Self-Love and Ghosts From the Past
It was Christmas Eve and my husband and I do what all fun loving, party animals do on Christmas Eve. We visited with friends, then came home by 9:00 pm and plopped down in front of the television.
It wasn’t long before I heard my husband’s soft snore and the old holiday classic, A Christmas Carol, began to air. There are many adaptations of this movie and that night, the 1957 black and white rendition featuring Alastair Sim was showing. Now these old movies can be extraordinary in their cheesiness, and this film was no different. If you are in the right mood, there is humor that can be found in how campy this movie is.
You have the serious voice of the man who is narrating, “Ebenezer Scrooge was a miserly man indeed,” and that old school soundtrack that where you hear the choir of violins escalating in pitch to indicate trouble was brewing. This movie is an all-natural cure for insomnia that is more effective than watching the golf channel.
Now have you ever had a dream that was so real, that you were later sure that it must have been?
As I was sitting there watching, I sensed another person was in the room with my husband and I. I turned to the left and looked at the love seat that was between the sofa I was on and the recliner my husband was in and there before me, I had my own Jacob Marley. Only I wasn’t afraid because my ghost wasn’t old and decrepit like Jacob Marley. My ghost was adorable. She was a younger, five year old version of me.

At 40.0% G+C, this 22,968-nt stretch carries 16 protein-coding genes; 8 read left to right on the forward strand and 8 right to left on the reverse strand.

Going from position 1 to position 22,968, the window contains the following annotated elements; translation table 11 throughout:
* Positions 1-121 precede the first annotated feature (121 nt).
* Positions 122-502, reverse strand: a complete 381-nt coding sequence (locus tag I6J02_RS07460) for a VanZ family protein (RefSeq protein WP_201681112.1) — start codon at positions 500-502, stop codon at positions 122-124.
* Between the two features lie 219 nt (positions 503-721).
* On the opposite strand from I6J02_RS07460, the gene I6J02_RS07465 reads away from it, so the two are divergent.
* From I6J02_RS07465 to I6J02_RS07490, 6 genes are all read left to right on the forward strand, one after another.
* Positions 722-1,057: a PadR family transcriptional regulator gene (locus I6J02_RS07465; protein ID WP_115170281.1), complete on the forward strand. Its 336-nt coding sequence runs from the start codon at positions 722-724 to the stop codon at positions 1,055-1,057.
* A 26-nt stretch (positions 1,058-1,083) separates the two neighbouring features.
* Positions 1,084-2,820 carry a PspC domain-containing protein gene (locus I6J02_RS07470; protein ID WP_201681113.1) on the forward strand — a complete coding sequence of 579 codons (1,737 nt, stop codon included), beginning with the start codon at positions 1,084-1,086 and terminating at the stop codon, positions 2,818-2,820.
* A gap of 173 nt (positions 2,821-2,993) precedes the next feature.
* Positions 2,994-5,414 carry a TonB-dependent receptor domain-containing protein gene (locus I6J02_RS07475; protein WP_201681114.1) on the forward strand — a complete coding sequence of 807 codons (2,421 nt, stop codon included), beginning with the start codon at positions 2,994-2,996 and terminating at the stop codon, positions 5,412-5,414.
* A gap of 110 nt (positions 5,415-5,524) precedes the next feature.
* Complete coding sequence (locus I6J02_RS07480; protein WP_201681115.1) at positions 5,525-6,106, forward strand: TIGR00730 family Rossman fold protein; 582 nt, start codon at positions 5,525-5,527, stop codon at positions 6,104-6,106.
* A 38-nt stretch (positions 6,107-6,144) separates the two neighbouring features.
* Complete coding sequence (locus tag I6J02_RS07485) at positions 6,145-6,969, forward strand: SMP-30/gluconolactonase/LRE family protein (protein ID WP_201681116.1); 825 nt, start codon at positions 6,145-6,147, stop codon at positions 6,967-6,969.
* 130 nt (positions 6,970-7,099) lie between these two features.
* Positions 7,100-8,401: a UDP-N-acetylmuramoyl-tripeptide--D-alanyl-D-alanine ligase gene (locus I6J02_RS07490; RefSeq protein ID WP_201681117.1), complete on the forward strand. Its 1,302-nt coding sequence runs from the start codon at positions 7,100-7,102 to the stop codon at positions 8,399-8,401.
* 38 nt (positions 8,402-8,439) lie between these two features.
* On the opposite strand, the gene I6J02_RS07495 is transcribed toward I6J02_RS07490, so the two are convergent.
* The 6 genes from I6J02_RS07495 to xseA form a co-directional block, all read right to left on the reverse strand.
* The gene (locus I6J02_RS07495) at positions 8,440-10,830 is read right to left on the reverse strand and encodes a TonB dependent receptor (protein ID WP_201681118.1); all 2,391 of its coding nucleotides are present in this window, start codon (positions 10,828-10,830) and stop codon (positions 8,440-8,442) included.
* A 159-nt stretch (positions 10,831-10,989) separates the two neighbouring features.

I was really excited. It felt like I had discovered a long lost friend and I was overwhelmed with joy. I went to her, dropped to one knee and took her in my arms and for a minute or two, I just held her. She had a warm welcome smile and all the innocence of youth about her. I had not realized how much I missed her.
“It’s been too long,” the little voice said to me. “Let’s sit and reminisce.”
We took a seat and she had a photo album in her hand. We were both smiling when she opened the first page. There was a picture of me sitting in a swing on the playground by my house in Pennsylvania. I was probably about 4 years old and I was fast asleep in the swing. I remembered begging my mom to push me a little more, and a little more. She pushed that swing until I had fallen asleep then took the picture. This memory made me feel safe and warm.
The next picture was of my fifth birthday party. My mother had made a tiger cake for me and all my friends were there as I was blowing out the candles. I was in my Mary Poppins dress and I remembered feeling very loved.
When we turned the page once more, my smile started to fade. It was my school picture from when I was eight years old. I had gone to a private school that year and although I was what one would call a “major goodie two shoes to the extreme”, one day during this school year, I had been called into the dean’s office and told I was no better than a common harlot because the skirt I was wearing was more than one inch above my knee.
“This is when I first started to believe that there was something wrong with me,” I said flatly.